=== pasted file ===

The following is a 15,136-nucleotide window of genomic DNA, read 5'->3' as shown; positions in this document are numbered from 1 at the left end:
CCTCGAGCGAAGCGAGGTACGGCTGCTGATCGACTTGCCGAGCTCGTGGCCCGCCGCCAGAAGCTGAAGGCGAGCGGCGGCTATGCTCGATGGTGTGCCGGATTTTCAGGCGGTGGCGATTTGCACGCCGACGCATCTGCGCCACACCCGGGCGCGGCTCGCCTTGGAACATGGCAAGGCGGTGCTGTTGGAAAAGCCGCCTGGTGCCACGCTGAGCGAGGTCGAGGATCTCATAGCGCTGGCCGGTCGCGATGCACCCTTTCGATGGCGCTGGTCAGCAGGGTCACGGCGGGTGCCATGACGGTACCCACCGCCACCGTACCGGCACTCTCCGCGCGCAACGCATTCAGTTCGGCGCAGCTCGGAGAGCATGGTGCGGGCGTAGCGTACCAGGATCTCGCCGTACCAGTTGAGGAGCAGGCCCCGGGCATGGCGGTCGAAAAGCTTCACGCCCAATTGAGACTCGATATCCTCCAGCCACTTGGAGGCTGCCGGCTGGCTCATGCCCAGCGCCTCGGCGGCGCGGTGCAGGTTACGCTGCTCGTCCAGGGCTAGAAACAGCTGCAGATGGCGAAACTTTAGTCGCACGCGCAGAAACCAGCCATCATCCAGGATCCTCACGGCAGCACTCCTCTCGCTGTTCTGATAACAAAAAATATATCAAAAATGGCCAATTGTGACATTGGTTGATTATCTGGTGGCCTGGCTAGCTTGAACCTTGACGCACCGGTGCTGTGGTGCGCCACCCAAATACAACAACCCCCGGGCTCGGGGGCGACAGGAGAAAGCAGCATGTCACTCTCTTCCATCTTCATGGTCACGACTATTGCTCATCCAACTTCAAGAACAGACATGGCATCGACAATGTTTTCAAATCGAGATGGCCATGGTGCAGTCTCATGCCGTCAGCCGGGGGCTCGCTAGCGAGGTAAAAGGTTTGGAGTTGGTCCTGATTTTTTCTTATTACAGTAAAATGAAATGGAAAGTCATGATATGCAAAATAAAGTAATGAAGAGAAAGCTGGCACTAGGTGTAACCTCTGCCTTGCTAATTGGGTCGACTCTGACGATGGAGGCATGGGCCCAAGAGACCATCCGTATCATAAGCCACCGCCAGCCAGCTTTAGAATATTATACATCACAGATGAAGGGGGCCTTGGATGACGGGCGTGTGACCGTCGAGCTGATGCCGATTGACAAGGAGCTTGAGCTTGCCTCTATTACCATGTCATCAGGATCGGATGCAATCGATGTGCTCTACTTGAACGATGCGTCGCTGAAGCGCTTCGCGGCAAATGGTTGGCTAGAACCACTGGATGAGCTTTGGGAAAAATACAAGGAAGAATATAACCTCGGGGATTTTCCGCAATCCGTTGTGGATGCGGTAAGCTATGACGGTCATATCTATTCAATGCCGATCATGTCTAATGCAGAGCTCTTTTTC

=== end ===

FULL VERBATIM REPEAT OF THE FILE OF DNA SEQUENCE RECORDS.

The following is a 15,136-nucleotide window of genomic DNA, read 5'->3' as shown; positions in this document are numbered from 1 at the left end:
CCTCGAGCGAAGCGAGGTACGGCTGCTGATCGACTTGCCGAGCTCGTGGCCCGCCGCCAGAAGCTGAAGGCGAGCGGCGGCTATGCTCGATGGTGTGCCGGATTTTCAGGCGGTGGCGATTTGCACGCCGACGCATCTGCGCCACACCCGGGCGCGGCTCGCCTTGGAACATGGCAAGGCGGTGCTGTTGGAAAAGCCGCCTGGTGCCACGCTGAGCGAGGTCGAGGATCTCATAGCGCTGGCCGGTCGCGATGCACCCTTTCGATGGCGCTGGTCAGCAGGGTCACGGCGGGTGCCATGACGGTACCCACCGCCACCGTACCGGCACTCTCCGCGCGCAACGCATTCAGTTCGGCGCAGCTCGGAGAGCATGGTGCGGGCGTAGCGTACCAGGATCTCGCCGTACCAGTTGAGGAGCAGGCCCCGGGCATGGCGGTCGAAAAGCTTCACGCCCAATTGAGACTCGATATCCTCCAGCCACTTGGAGGCTGCCGGCTGGCTCATGCCCAGCGCCTCGGCGGCGCGGTGCAGGTTACGCTGCTCGTCCAGGGCTAGAAACAGCTGCAGATGGCGAAACTTTAGTCGCACGCGCAGAAACCAGCCATCATCCAGGATCCTCACGGCAGCACTCCTCTCGCTGTTCTGATAACAAAAAATATATCAAAAATGGCCAATTGTGACATTGGTTGATTATCTGGTGGCCTGGCTAGCTTGAACCTTGACGCACCGGTGCTGTGGTGCGCCACCCAAATACAACAACCCCCGGGCTCGGGGGCGACAGGAGAAAGCAGCATGTCACTCTCTTCCATCTTCATGGTCACGACTATTGCTCATCCAACTTCAAGAACAGACATGGCATCGACAATGTTTTCAAATCGAGATGGCCATGGTGCAGTCTCATGCCGTCAGCCGGGGGCTCGCTAGCGAGGTAAAAGGTTTGGAGTTGGTCCTGATTTTTTCTTATTACAGTAAAATGAAATGGAAAGTCATGATATGCAAAATAAAGTAATGAAGAGAAAGCTGGCACTAGGTGTAACCTCTGCCTTGCTAATTGGGTCGACTCTGACGATGGAGGCATGGGCCCAAGAGACCATCCGTATCATAAGCCACCGCCAGCCAGCTTTAGAATATTATACATCACAGATGAAGGGGGCCTTGGATGACGGGCGTGTGACCGTCGAGCTGATGCCGATTGACAAGGAGCTTGAGCTTGCCTCTATTACCATGTCATCAGGATCGGATGCAATCGATGTGCTCTACTTGAACGATGCGTCGCTGAAGCGCTTCGCGGCAAATGGTTGGCTAGAACCACTGGATGAGCTTTGGGAAAAATACAAGGAAGAATATAACCTCGGGGATTTTCCGCAATCCGTTGTGGATGCGGTAAGCTATGACGGTCATATCTATTCAATGCCGATCATGTCTAATGCAGAGCTCTTTTTC